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geerky42
 one year ago
Possible terrifying problem:
Evaluate: \[\huge \lim_{x\to\infty}\prod_{n=1}^{\lfloor x\rfloor}\dfrac{x^n}{n^x}\]
geerky42
 one year ago
Possible terrifying problem: Evaluate: \[\huge \lim_{x\to\infty}\prod_{n=1}^{\lfloor x\rfloor}\dfrac{x^n}{n^x}\]

This Question is Closed

geerky42
 one year ago
Best ResponseYou've already chosen the best response.6So we can see that \[\prod_{n=1}^{\lfloor x\rfloor}\dfrac{x^n}{n^x}=\begin{cases} 1, & \mbox{if } x < 1 \\~\\ x, & \mbox{if } 1\le x < 2 \\~\\ \dfrac{x^3}{2^x}, & \mbox{if } 2\le x<3 \\~\\ \dfrac{x^6}{6^x}, & \mbox{if } 3\le x<4 \\~\\ \dfrac{x^{10}}{24^x}, & \mbox{if } 4\le x<5 \\ \vdots \\~\\ \Large \dfrac{x^{\frac{k(k+1)}{2}}}{(k!)^x}, & \mbox{if } k\le x<k+1 \\ \vdots \end{cases},\quad\quad k\in\mathbb Z\] But we cannot go to last case we can evaluate with... So how else can I evaluate this limit?

geerky42
 one year ago
Best ResponseYou've already chosen the best response.6dw:1433808236581:dw

geerky42
 one year ago
Best ResponseYou've already chosen the best response.6I know answer is 0. But how can I SHOW that?

yolomcswagginsggg
 one year ago
Best ResponseYou've already chosen the best response.0...................__ ............./´¯/'...'/´¯¯`·¸ ........../'/.../..../......./¨¯\ ........('(...´...´.... ¯~/'...') .........\.................'...../ ..........''...\.......... _.·´ ............\..............( BROFIST ...........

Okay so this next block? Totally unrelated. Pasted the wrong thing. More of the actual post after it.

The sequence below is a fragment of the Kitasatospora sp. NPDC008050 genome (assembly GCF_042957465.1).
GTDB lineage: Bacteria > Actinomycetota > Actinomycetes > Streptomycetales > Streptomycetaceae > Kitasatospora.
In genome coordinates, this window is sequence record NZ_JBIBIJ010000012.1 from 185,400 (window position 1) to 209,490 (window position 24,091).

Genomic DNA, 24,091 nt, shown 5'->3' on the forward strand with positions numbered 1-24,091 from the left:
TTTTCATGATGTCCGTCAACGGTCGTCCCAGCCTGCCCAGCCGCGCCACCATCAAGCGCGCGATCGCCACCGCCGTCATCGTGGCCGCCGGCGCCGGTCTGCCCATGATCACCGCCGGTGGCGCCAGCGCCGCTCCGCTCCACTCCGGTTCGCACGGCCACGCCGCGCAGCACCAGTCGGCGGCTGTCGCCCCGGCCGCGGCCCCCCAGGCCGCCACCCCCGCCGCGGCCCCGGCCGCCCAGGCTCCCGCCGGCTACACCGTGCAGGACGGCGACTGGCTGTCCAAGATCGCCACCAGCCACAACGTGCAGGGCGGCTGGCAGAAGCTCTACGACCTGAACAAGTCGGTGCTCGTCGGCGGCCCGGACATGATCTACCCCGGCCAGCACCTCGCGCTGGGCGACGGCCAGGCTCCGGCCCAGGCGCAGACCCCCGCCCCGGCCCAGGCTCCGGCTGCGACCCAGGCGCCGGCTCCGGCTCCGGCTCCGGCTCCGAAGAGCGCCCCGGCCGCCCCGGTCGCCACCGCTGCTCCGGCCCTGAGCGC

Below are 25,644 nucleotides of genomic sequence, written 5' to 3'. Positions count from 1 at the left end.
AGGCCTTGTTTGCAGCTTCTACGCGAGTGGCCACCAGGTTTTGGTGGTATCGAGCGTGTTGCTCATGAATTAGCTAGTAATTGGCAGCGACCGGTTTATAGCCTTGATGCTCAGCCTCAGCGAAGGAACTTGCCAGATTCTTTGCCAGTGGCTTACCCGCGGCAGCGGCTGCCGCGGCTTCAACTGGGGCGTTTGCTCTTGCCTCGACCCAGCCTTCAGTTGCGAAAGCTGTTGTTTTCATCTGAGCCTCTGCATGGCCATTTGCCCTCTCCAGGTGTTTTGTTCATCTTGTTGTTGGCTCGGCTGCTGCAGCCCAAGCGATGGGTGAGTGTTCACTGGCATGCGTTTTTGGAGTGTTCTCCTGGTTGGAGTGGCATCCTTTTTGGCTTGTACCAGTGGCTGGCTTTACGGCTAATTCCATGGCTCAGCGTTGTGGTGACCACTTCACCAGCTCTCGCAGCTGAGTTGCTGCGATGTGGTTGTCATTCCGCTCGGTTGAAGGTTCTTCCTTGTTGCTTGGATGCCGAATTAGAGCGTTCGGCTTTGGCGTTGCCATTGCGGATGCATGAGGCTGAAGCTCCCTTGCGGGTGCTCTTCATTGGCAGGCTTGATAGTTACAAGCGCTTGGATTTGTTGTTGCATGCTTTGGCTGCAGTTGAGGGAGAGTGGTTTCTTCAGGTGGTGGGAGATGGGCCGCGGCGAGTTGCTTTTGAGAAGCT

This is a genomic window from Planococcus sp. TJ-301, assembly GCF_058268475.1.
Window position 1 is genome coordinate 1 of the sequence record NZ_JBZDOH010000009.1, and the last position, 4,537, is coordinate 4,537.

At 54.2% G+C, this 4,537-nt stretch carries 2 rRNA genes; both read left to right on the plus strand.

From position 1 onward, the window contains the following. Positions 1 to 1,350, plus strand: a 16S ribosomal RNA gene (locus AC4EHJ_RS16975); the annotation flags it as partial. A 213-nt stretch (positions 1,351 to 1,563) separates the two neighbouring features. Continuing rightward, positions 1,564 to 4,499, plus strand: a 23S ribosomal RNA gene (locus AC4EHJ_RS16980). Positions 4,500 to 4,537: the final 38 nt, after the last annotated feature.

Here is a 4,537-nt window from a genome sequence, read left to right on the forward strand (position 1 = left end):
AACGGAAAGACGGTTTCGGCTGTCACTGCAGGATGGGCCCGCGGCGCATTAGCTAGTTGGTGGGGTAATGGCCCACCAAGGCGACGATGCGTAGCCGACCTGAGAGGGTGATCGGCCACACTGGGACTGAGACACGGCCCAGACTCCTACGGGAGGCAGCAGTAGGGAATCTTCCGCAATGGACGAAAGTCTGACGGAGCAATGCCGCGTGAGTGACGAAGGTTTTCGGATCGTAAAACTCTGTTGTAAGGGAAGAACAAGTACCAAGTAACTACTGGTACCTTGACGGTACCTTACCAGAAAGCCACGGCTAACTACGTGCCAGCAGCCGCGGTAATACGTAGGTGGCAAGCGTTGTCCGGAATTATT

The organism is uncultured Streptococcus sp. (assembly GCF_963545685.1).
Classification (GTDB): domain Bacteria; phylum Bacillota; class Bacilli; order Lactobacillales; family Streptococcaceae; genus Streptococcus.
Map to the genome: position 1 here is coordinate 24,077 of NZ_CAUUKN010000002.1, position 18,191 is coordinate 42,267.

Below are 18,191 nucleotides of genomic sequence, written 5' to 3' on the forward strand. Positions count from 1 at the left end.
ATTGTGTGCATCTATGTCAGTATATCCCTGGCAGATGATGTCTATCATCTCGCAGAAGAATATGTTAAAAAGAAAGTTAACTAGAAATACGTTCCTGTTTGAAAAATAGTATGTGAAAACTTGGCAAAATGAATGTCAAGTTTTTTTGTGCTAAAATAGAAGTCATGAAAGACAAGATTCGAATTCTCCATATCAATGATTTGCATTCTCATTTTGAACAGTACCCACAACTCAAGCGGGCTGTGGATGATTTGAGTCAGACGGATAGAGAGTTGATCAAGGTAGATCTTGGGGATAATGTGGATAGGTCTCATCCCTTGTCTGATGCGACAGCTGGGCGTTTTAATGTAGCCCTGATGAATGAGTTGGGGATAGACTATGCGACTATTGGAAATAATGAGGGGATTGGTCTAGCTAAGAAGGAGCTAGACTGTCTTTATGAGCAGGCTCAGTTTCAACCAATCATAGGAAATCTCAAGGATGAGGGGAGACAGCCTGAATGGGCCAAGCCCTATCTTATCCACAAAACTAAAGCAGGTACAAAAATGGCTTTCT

geerky42
 one year ago
Best ResponseYou've already chosen the best response.6I know, I was not talking to you lol @jagr2713 Anyone knows? @welshfella @jim_thompson5910 @Zarkon

geerky42
 one year ago
Best ResponseYou've already chosen the best response.6@yolomcswagginsggg dw:1433808486316:dw

yolomcswagginsggg
 one year ago
Best ResponseYou've already chosen the best response.0...................__ ............./´¯/'...'/´¯¯`·¸ ........../'/.../..../......./¨¯\ ........('(...´...´.... ¯~/'...') .........\.................'...../ ..........''...\.......... _.·´ ............\..............( BROFIST ...........

geerky42
 one year ago
Best ResponseYou've already chosen the best response.6Enough with those things. I want to know how to approach this problem

geerky42
 one year ago
Best ResponseYou've already chosen the best response.6Not really "help," but rather I just want to know a way to show that.

freckles
 one year ago
Best ResponseYou've already chosen the best response.0I'm trying to do squeeze theorem

freckles
 one year ago
Best ResponseYou've already chosen the best response.0let me show you what I have so far and what I want to prove

freckles
 one year ago
Best ResponseYou've already chosen the best response.0want to prove \[\lim_{x \rightarrow \infty} \frac{x^{\frac{k(k+1)}{2}}}{(k!)^x } =0 \] where x is in [k,k+1) and where k>0 \[k \le x < k+1 \\ (k)^{\frac{k(k+1)}{2}} \le x^\frac{k(k+1)}{2} < (k+1)^{\frac{k(k+1)}{2}} \\ \\ \frac{ (k)^{ \frac{k(k+1)}{2}}}{(k!)^{k+1}} \le \frac{x^\frac{k(k+1)}{2}}{(k!)^x} < \frac{(k+1)^{\frac{k(k+1)}{2}} }{(k!)^k}\] anyways we have that we need to show: \[\lim_{k \rightarrow \infty}\frac{(k)^\frac{k(k+1)}{2}}{(k!)^{k+1}}=0 \text{ and } \lim_{k \rightarrow \infty}\frac{(k+1)^\frac{k(k+1)}{2}}{(k!)^{k}}=0\]

freckles
 one year ago
Best ResponseYou've already chosen the best response.0k is going to infinity because x is

geerky42
 one year ago
Best ResponseYou've already chosen the best response.6Ah yes squeeze theorem is great. Still we have ugly limits to evaluate lol. I still have trouble with it.

geerky42
 one year ago
Best ResponseYou've already chosen the best response.6For some reason, I have a feel that we need to apply squeeze theorem AGAIN.